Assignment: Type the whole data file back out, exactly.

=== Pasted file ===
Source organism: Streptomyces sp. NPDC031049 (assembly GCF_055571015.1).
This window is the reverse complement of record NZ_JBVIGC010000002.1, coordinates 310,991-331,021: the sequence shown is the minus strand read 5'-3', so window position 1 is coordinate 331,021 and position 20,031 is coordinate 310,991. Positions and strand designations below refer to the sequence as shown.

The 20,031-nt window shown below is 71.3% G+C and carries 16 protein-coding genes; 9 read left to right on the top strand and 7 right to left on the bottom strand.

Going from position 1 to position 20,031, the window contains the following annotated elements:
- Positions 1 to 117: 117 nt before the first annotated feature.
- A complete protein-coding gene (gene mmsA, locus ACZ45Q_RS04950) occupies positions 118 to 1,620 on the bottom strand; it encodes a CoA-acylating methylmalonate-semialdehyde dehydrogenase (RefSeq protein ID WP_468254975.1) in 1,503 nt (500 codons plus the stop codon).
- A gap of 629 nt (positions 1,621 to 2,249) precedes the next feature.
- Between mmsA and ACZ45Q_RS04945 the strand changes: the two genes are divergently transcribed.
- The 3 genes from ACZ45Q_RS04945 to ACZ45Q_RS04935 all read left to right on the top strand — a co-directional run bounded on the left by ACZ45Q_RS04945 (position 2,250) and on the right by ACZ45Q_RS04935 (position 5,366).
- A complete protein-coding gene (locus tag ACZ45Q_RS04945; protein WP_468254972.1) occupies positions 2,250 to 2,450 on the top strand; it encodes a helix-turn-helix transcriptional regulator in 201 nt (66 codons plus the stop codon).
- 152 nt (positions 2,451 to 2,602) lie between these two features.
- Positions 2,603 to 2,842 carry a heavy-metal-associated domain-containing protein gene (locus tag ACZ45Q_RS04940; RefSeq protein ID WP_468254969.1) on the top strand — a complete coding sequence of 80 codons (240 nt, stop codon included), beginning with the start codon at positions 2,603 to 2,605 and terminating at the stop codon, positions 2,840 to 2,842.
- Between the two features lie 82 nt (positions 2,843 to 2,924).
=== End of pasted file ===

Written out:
Source organism: Streptomyces sp. NPDC031049 (assembly GCF_055571015.1).
This window is the reverse complement of record NZ_JBVIGC010000002.1, coordinates 310,991-331,021: the sequence shown is the minus strand read 5'-3', so window position 1 is coordinate 331,021 and position 20,031 is coordinate 310,991. Positions and strand designations below refer to the sequence as shown.

The 20,031-nt window shown below is 71.3% G+C and carries 16 protein-coding genes; 9 read left to right on the top strand and 7 right to left on the bottom strand.

Going from position 1 to position 20,031, the window contains the following annotated elements:
- Positions 1 to 117: 117 nt before the first annotated feature.
- A complete protein-coding gene (gene mmsA, locus ACZ45Q_RS04950) occupies positions 118 to 1,620 on the bottom strand; it encodes a CoA-acylating methylmalonate-semialdehyde dehydrogenase (RefSeq protein ID WP_468254975.1) in 1,503 nt (500 codons plus the stop codon).
- A gap of 629 nt (positions 1,621 to 2,249) precedes the next feature.
- Between mmsA and ACZ45Q_RS04945 the strand changes: the two genes are divergently transcribed.
- The 3 genes from ACZ45Q_RS04945 to ACZ45Q_RS04935 all read left to right on the top strand — a co-directional run bounded on the left by ACZ45Q_RS04945 (position 2,250) and on the right by ACZ45Q_RS04935 (position 5,366).
- A complete protein-coding gene (locus tag ACZ45Q_RS04945; protein WP_468254972.1) occupies positions 2,250 to 2,450 on the top strand; it encodes a helix-turn-helix transcriptional regulator in 201 nt (66 codons plus the stop codon).
- 152 nt (positions 2,451 to 2,602) lie between these two features.
- Positions 2,603 to 2,842 carry a heavy-metal-associated domain-containing protein gene (locus tag ACZ45Q_RS04940; RefSeq protein ID WP_468254969.1) on the top strand — a complete coding sequence of 80 codons (240 nt, stop codon included), beginning with the start codon at positions 2,603 to 2,605 and terminating at the stop codon, positions 2,840 to 2,842.
- Between the two features lie 82 nt (positions 2,843 to 2,924).